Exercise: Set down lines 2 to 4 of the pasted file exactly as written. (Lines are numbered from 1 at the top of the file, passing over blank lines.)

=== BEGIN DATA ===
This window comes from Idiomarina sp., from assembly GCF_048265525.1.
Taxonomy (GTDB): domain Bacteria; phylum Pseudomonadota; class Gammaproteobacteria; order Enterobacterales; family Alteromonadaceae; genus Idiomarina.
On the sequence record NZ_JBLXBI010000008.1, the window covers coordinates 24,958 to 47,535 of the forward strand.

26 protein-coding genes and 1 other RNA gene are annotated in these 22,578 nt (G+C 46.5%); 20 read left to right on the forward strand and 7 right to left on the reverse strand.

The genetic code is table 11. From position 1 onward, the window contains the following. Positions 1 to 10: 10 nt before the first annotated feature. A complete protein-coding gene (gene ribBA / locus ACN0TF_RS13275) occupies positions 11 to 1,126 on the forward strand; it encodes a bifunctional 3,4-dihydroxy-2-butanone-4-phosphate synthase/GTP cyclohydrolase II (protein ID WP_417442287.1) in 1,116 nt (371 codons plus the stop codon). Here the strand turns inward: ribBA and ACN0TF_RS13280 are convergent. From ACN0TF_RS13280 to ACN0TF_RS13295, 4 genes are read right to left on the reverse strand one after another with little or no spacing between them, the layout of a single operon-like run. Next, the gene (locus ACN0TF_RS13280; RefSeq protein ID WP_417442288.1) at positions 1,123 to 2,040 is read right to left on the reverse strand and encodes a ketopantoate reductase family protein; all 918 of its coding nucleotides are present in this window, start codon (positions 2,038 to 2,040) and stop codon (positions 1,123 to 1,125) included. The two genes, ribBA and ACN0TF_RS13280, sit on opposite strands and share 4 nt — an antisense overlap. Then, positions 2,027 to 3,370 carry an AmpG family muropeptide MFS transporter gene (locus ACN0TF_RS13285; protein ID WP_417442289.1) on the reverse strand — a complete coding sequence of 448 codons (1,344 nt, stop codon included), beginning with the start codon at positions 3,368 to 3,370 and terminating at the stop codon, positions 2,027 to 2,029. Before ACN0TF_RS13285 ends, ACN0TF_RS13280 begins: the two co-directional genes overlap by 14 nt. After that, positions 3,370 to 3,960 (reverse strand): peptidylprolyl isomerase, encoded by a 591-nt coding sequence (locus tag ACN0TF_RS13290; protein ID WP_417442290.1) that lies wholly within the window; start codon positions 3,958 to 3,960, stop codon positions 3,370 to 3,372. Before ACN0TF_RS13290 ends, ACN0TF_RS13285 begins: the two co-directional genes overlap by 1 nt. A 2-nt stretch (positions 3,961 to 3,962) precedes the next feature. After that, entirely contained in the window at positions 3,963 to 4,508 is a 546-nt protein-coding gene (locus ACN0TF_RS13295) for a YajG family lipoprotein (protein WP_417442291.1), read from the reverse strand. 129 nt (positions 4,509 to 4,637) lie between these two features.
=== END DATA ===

Taxonomy (GTDB): domain Bacteria; phylum Pseudomonadota; class Gammaproteobacteria; order Enterobacterales; family Alteromonadaceae; genus Idiomarina.
On the sequence record NZ_JBLXBI010000008.1, the window covers coordinates 24,958 to 47,535 of the forward strand.

26 protein-coding genes and 1 other RNA gene are annotated in these 22,578 nt (G+C 46.5%); 20 read left to right on the forward strand and 7 right to left on the reverse strand.